Just off the graveyard shift, Aaron Starks refuels with coffee in the early-morning quiet of the student union at the University of Nevada, Las Vegas, steeling himself for his classes in electrical engineering.
Starks, who’s 27 and raising a 19-month-old daughter, is in his third year at UNLV, persevering in the face of not only sleeplessness but deep state budget cuts that have forced courses to be canceled, programs eliminated, faculty furloughed and services exasperatingly scaled back — all while tuition has soared.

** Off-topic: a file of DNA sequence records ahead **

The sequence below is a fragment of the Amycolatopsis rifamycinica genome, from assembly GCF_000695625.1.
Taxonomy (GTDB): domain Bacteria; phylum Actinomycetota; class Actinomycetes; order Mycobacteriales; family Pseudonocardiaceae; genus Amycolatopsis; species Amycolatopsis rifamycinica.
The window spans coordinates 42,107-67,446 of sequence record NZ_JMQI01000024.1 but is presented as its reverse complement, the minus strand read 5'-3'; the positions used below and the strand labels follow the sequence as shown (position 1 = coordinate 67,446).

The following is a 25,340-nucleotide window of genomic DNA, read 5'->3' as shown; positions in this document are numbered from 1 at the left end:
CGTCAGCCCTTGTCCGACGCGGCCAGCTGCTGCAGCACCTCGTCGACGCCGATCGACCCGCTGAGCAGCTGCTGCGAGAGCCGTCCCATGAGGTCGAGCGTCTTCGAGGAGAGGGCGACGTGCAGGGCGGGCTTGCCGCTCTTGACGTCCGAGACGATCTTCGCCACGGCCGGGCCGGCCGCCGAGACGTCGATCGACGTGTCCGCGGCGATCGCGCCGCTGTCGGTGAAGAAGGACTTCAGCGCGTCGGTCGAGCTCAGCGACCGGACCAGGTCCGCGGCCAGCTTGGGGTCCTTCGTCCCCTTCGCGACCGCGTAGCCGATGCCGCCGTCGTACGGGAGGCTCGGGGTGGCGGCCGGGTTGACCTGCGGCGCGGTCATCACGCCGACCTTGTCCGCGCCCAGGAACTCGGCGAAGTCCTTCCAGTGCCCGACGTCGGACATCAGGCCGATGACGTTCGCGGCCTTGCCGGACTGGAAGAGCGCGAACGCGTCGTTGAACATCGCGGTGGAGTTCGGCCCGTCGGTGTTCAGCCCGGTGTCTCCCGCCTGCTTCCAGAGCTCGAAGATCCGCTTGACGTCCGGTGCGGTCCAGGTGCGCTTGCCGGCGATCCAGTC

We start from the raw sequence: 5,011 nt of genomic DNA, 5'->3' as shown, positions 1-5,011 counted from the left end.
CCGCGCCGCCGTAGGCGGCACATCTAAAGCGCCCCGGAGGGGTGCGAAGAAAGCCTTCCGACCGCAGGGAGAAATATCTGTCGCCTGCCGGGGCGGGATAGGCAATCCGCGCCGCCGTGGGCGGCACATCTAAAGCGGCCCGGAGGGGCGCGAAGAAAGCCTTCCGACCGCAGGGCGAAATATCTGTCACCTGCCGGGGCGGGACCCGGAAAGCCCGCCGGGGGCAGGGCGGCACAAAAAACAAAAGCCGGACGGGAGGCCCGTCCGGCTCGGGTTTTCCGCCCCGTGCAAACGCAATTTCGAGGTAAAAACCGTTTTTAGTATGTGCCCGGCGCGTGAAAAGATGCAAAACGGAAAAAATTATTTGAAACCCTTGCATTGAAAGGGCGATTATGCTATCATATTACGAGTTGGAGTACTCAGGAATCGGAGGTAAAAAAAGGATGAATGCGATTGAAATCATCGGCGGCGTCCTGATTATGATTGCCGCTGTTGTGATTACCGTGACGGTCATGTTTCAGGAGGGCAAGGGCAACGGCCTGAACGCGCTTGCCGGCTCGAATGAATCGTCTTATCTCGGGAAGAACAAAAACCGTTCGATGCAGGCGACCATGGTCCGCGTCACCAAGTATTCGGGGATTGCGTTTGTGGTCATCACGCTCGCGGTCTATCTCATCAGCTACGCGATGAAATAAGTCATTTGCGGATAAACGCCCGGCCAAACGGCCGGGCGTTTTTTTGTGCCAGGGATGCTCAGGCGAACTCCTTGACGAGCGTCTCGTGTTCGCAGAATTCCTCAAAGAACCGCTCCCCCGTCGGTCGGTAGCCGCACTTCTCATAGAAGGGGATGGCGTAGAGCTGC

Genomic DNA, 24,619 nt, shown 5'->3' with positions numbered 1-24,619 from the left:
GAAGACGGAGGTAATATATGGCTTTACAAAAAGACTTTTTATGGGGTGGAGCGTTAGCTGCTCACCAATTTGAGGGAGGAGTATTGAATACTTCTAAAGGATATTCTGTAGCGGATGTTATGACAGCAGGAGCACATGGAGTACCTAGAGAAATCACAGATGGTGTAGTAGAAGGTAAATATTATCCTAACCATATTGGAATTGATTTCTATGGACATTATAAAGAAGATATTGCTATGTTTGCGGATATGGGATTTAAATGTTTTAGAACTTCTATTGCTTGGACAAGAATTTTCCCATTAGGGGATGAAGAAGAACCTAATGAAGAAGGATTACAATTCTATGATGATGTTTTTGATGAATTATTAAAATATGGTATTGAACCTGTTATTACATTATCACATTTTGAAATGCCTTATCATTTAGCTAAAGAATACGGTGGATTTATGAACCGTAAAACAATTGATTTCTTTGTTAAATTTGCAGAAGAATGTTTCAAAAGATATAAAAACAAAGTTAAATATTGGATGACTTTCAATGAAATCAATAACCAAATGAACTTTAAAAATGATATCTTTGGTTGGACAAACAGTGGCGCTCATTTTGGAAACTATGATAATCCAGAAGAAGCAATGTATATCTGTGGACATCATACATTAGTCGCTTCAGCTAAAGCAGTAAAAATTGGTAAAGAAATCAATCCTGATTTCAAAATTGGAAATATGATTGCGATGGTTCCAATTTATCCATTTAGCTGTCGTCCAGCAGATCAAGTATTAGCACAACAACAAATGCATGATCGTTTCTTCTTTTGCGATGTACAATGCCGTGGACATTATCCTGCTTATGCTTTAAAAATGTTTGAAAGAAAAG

Many other students in Nevada, however, are giving up. In this world-famous gaming capital, the odds are stacked against them. Just 36 percent earn their four-year degrees within even six years, a smaller proportion than in any state except Alaska. And as tuition rises, enrollment has been falling. That, accompanied by an exodus of college-educated workers, has further shrunk the proportion of 25- to 34-year-olds in this state with degrees, already the lowest in the country.
When Starks is finished, he intends to leave, too.
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